Engineering to Help Communities or Students’ Development? An ethnographic case study of an engineering-to-help student organization

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David LaPorte
Erin Kim
Jessica Smith


This article offers a critical ethnographic analysis of the organization Mines Without Borders (MWB), a student group at Colorado School of Mines. It evaluates the impact the group’s institutional culture has on its effectiveness as a student-led engineering-to-help organization. Through ethnographic and participatory research methods, we sought to understand members’ motivations for joining the organization, their prior knowledge of engineering-to-help, their critiques of the organization, and how well MWB balances service learning for their members and impact on the communities they seek to serve. A participatory photo essay was used to illustrate the perspective of the community members in Nicaragua, and vice versa. The researchers found that members are primarily motivated by a desire to help disadvantaged populations, have little background knowledge on principles of engineering-to-help, see the organization as socially exclusive, and that MWB places a greater emphasis on student experience than community impact. The participative photo essay suggests that MWB members and community members have different perceptions of what constitutes collaboration. This research advances current research on engineering-to-help organizations with the growth of humanitarian engineering programs throughout the world. The results of this ethnography have been used within the organization to enhance its potential effectiveness to benefit students and community members alike.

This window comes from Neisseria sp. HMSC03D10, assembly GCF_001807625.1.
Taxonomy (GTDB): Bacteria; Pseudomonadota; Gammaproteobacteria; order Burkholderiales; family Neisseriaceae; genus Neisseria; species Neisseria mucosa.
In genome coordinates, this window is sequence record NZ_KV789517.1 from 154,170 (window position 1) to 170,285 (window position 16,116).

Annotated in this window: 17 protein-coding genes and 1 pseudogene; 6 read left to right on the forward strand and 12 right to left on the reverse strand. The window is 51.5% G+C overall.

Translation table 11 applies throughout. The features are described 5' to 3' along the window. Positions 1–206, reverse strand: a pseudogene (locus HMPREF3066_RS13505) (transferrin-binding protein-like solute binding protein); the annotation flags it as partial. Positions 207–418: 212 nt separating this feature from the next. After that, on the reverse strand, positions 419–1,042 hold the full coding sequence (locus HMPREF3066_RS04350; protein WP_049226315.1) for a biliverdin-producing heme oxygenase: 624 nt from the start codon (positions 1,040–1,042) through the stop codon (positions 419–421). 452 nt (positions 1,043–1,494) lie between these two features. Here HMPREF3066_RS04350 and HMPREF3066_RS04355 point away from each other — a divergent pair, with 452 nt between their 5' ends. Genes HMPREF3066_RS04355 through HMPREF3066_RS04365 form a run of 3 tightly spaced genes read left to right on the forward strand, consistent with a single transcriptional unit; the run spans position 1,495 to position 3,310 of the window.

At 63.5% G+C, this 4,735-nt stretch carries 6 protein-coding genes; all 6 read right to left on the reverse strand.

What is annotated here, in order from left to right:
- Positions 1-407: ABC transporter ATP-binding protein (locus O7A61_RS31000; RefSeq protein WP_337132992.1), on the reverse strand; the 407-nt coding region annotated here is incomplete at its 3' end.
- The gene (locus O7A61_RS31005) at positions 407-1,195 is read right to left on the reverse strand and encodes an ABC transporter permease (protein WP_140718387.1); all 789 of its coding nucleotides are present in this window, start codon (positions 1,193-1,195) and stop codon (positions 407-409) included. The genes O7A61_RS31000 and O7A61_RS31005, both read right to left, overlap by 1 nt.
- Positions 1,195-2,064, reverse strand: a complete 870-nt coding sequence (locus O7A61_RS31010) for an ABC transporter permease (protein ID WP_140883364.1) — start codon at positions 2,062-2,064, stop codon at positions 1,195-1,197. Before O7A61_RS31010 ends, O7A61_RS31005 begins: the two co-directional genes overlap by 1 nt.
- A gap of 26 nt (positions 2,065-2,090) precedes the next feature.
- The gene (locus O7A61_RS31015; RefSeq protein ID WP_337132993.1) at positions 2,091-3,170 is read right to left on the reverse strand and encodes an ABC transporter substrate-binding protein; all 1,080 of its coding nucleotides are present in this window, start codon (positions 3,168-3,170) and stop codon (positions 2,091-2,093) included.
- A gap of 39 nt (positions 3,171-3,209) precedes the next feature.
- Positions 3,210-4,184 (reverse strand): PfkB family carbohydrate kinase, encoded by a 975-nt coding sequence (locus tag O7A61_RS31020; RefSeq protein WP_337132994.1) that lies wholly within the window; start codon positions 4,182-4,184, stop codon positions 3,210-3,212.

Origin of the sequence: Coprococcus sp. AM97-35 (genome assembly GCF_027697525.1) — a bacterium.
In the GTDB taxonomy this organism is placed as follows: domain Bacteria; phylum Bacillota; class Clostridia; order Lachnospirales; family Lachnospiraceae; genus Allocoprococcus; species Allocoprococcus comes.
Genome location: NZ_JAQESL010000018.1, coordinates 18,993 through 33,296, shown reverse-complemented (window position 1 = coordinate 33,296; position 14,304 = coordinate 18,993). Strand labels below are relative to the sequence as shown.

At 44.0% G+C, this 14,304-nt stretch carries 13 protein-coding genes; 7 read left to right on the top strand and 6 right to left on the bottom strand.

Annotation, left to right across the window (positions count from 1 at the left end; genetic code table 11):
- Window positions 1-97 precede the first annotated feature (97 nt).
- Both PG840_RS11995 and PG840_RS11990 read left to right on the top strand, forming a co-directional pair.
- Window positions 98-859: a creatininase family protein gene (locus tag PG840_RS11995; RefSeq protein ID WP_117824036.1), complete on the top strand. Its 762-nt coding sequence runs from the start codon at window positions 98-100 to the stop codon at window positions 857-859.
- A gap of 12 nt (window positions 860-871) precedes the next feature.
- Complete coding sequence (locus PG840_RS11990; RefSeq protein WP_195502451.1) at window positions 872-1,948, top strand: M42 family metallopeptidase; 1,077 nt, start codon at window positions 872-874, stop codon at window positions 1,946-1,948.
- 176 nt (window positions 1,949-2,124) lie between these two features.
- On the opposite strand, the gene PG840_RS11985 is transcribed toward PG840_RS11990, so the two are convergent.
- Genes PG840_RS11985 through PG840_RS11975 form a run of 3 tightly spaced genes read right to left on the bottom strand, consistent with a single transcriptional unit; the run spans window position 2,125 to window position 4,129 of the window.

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Author Biography

David LaPorte, Colorado School of Mines

Master of Science student, Department of Geology and Geological Engineering